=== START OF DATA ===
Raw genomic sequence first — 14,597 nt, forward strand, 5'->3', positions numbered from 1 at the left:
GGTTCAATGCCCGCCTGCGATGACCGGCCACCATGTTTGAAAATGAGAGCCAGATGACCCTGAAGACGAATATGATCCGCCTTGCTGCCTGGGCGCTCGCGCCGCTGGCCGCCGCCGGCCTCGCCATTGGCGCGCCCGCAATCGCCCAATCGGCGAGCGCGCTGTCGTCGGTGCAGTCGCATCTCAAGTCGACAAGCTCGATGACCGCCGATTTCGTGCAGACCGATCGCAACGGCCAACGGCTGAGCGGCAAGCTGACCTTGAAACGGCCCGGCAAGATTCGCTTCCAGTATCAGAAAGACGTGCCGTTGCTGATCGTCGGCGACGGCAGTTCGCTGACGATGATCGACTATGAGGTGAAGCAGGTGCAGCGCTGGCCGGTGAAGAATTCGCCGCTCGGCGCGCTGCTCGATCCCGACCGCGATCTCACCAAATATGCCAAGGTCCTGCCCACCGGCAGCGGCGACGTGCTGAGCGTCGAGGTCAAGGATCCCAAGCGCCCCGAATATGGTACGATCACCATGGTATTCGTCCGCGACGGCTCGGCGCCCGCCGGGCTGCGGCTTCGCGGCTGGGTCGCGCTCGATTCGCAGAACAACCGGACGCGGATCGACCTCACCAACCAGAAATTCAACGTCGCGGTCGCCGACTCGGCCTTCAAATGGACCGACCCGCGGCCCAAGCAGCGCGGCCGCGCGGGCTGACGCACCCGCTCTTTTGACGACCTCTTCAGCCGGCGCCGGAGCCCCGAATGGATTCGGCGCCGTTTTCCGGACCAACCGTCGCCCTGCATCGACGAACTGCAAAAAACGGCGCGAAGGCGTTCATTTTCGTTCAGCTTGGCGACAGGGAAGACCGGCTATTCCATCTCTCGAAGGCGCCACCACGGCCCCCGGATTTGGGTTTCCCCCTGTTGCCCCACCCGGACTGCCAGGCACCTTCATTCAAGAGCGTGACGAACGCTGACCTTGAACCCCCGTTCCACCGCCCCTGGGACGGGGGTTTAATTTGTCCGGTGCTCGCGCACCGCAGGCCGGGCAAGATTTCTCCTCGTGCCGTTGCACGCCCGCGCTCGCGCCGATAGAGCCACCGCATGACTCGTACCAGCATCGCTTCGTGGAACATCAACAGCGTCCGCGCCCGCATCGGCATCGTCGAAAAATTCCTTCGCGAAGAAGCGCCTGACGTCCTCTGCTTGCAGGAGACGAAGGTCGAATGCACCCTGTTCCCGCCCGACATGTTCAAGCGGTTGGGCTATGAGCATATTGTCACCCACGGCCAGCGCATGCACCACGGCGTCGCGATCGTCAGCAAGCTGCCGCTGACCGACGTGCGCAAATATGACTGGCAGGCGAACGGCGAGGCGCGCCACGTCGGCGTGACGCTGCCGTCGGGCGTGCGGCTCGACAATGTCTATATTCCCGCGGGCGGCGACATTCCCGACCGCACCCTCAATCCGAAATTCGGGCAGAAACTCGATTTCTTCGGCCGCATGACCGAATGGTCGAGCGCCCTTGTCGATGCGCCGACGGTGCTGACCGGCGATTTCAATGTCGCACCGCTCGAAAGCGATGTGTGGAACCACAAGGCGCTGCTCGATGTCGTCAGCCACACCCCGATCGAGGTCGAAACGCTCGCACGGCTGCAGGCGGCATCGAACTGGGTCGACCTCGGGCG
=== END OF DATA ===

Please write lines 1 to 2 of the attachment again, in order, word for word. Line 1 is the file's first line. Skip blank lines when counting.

Raw genomic sequence first — 14,597 nt, forward strand, 5'->3', positions numbered from 1 at the left:
GGTTCAATGCCCGCCTGCGATGACCGGCCACCATGTTTGAAAATGAGAGCCAGATGACCCTGAAGACGAATATGATCCGCCTTGCTGCCTGGGCGCTCGCGCCGCTGGCCGCCGCCGGCCTCGCCATTGGCGCGCCCGCAATCGCCCAATCGGCGAGCGCGCTGTCGTCGGTGCAGTCGCATCTCAAGTCGACAAGCTCGATGACCGCCGATTTCGTGCAGACCGATCGCAACGGCCAACGGCTGAGCGGCAAGCTGACCTTGAAACGGCCCGGCAAGATTCGCTTCCAGTATCAGAAAGACGTGCCGTTGCTGATCGTCGGCGACGGCAGTTCGCTGACGATGATCGACTATGAGGTGAAGCAGGTGCAGCGCTGGCCGGTGAAGAATTCGCCGCTCGGCGCGCTGCTCGATCCCGACCGCGATCTCACCAAATATGCCAAGGTCCTGCCCACCGGCAGCGGCGACGTGCTGAGCGTCGAGGTCAAGGATCCCAAGCGCCCCGAATATGGTACGATCACCATGGTATTCGTCCGCGACGGCTCGGCGCCCGCCGGGCTGCGGCTTCGCGGCTGGGTCGCGCTCGATTCGCAGAACAACCGGACGCGGATCGACCTCACCAACCAGAAATTCAACGTCGCGGTCGCCGACTCGGCCTTCAAATGGACCGACCCGCGGCCCAAGCAGCGCGGCCGCGCGGGCTGACGCACCCGCTCTTTTGACGACCTCTTCAGCCGGCGCCGGAGCCCCGAATGGATTCGGCGCCGTTTTCCGGACCAACCGTCGCCCTGCATCGACGAACTGCAAAAAACGGCGCGAAGGCGTTCATTTTCGTTCAGCTTGGCGACAGGGAAGACCGGCTATTCCATCTCTCGAAGGCGCCACCACGGCCCCCGGATTTGGGTTTCCCCCTGTTGCCCCACCCGGACTGCCAGGCACCTTCATTCAAGAGCGTGACGAACGCTGACCTTGAACCCCCGTTCCACCGCCCCTGGGACGGGGGTTTAATTTGTCCGGTGCTCGCGCACCGCAGGCCGGGCAAGATTTCTCCTCGTGCCGTTGCACGCCCGCGCTCGCGCCGATAGAGCCACCGCATGACTCGTACCAGCATCGCTTCGTGGAACATCAACAGCGTCCGCGCCCGCATCGGCATCGTCGAAAAATTCCTTCGCGAAGAAGCGCCTGACGTCCTCTGCTTGCAGGAGACGAAGGTCGAATGCACCCTGTTCCCGCCCGACATGTTCAAGCGGTTGGGCTATGAGCATATTGTCACCCACGGCCAGCGCATGCACCACGGCGTCGCGATCGTCAGCAAGCTGCCGCTGACCGACGTGCGCAAATATGACTGGCAGGCGAACGGCGAGGCGCGCCACGTCGGCGTGACGCTGCCGTCGGGCGTGCGGCTCGACAATGTCTATATTCCCGCGGGCGGCGACATTCCCGACCGCACCCTCAATCCGAAATTCGGGCAGAAACTCGATTTCTTCGGCCGCATGACCGAATGGTCGAGCGCCCTTGTCGATGCGCCGACGGTGCTGACCGGCGATTTCAATGTCGCACCGCTCGAAAGCGATGTGTGGAACCACAAGGCGCTGCTCGATGTCGTCAGCCACACCCCGATCGAGGTCGAAACGCTCGCACGGCTGCAGGCGGCATCGAACTGGGTCGACCTCGGGCG